Hair: The American Tribal Love-Rock Musical is pure exuberance, a pop-rock romp. Set in the turbulent anti-war movement of the late 60s, the musical is still one for all time. Following a rag-tag group of youth who seem to exist in a liminal world, on the cusp of everything— adulthood, death and war, revelation, accountability— theirs is the purest existence, or so they believe. Their world, like the usefulness of their plotline, hangs by a thin, yet unessential thread. What happens in Hair isn’t all that important. It’s the vibe, man.
The cast cavorts with the audience, intermittently performing in the aisle, standing on empty seats (though few and far between), offering flowers, protest pamphlets, love. And audiences for decades now have loved it, from the hirsute, writhing bodies, to the high-emotional pitch of the songs.
A thriving genre today (from musicals like American Idiot to Spring Awakening), this is the rock musical’s birthmother. It was also the last musical to put up original, top forty radio hits (“The Age of Aquarius,” “Let the Sun Shine In,” etc.). Half the fun of the show is that everyone in the theatre knows most of the songs. Year after year, it makes just about everybody’s list of the most important musicals of all time.
Admittedly, “The Age of Aquarius” is really my parents’ age. Almost fifty years later, post-Vietnam war, post-many a war, our fervor to fight for the ideals the characters of Hair are so impassioned by seems to have dampened. Despite its enduring popularity, the politico-social impact of Hair seems negligible. Today, the U.S. military is engaged in at least six international conflicts. The debate over same-sex marriage, immigration and women’s rights have created virtual battlegrounds of state and national politics. So, it is a little like an out-of-body experience to witness the urgency of what ultimately comes across as a gentler time. But, perhaps because our time seems so harrowing, it is all the more enjoyable to revel in another.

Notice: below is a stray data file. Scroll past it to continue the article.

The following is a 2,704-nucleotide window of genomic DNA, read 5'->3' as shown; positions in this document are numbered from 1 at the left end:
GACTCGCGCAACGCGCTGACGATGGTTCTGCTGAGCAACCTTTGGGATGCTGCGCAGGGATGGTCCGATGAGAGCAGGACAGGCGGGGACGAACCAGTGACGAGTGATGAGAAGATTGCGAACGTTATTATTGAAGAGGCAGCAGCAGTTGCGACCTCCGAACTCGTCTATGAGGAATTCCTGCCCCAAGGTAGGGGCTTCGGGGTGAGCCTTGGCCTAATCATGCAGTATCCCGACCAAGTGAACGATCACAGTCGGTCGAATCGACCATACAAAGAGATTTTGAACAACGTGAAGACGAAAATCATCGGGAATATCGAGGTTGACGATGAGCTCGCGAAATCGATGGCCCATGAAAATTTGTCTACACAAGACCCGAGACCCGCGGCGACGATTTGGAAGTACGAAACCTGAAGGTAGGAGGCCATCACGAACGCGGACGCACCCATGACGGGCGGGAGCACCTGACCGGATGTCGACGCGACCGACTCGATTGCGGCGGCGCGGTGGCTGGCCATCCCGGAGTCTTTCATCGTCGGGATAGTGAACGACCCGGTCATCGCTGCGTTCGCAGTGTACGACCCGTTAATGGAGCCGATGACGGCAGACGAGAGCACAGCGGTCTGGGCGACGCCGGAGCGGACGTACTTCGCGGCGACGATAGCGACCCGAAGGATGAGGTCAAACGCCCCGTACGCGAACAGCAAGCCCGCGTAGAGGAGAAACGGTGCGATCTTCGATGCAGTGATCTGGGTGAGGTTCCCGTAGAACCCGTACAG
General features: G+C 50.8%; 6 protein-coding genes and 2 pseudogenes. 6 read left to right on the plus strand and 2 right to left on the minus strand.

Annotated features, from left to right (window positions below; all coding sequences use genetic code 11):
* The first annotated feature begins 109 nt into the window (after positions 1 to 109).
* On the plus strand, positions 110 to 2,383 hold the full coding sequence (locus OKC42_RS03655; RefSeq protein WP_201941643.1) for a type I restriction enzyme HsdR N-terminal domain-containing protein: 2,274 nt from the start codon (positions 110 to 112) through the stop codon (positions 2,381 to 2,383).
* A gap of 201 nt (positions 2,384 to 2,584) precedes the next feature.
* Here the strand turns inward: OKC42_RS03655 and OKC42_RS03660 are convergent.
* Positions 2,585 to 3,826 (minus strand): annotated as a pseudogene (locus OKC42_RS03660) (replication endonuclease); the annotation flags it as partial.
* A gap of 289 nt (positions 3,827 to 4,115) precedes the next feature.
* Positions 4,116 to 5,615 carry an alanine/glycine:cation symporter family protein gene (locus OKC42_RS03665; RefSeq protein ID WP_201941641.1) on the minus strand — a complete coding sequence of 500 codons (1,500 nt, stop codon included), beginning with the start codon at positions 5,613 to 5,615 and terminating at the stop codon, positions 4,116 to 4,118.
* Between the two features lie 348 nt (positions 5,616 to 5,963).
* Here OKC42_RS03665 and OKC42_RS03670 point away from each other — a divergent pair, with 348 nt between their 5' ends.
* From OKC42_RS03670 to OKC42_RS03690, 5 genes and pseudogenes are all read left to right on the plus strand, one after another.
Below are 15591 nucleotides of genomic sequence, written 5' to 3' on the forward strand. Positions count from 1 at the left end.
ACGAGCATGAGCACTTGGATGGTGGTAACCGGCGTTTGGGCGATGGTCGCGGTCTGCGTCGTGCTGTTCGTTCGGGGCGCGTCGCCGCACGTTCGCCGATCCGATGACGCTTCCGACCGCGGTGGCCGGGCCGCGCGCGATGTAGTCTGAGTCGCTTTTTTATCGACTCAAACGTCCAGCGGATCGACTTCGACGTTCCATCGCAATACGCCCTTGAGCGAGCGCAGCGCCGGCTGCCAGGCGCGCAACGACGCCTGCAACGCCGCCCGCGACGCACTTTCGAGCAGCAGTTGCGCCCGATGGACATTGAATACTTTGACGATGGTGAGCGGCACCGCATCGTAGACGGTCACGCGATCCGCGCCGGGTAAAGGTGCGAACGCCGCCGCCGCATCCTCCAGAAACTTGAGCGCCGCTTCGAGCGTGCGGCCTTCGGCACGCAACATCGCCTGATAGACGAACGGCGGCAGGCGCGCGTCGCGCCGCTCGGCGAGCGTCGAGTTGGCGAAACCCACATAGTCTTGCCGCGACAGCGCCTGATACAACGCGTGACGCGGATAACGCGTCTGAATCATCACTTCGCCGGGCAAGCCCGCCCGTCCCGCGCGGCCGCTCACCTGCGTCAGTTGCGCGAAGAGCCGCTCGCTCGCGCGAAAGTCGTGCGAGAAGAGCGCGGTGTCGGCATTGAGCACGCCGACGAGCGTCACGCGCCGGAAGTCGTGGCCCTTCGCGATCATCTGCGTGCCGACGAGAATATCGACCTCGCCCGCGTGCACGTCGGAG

Claude, played by Noah Plomgren, is the most developed character, a clarion youth who goes from parental rebellion to acceptance and the eventual jaws of the war machine. His friend, Berger, the casual leader of their gang, is the standout madcap force you would expect. Brian Crawford Scott takes the character to a slightly more calculated place, with an edge of darkness that was intriguing.
Mary Kate Morrissey who plays Sheila, a college student protester and Berger’s somewhat neglected girlfriend, is a vocal standout and a nice tether to the billowing action of the rest. As far as entertainment value, you would be hard pressed to find better. The touring company is boiling over with energy. Overall, the cast is a pleasure.
Several songs deserve note. “Sodomy” and “Colored Spade” remain as alarming and relevant and beautifully subversive as ever. Carl James’ Hud is musically solid and sexy, particularly in the eponymous song, “Hair.” Jason Moody as the omnisexual Woof, is a reliable naughty cherub and his every delivery a pleasure. Most songs are performed en masse with the whole tribe chiming in, the most remarkable of those being “Ain’t Got No Grass.” Danyel Fulton as Dionne, who opens and closes the show with its most classic numbers, “Aquarius” and “Let the Sun Shine In,” is quite a talent and I left wishing we had heard much more from her.
Over such a long production history, Hair’s awards are many. The pop-rock, anthemic quality of the music is owed to Galt MacDermot. The lyrics belong to James Rado. Though somewhat sporadic and less important than the constancy of song, the book is effective and thanks to Gerome Ragni. Director Diane Paulus is the genius behind the very successful revival.
While in some ways the continued relevancy of Hair is a little dismaying – these issues seem all the more oppressive for their long-lasting hold on our society –it is, evidently, a song we need to hear over and over again. Thanks to the touring cast of Hair, I witnessed an auditorium filled with theatergoers letting the sun shine in. And it was pretty groovy.
There are two performances left at the Walton Arts Center this Saturday at 2pm and 8pm. Tickets can be purchased by calling (479) 443.5600 or by visiting their website at waltonartscenter.org.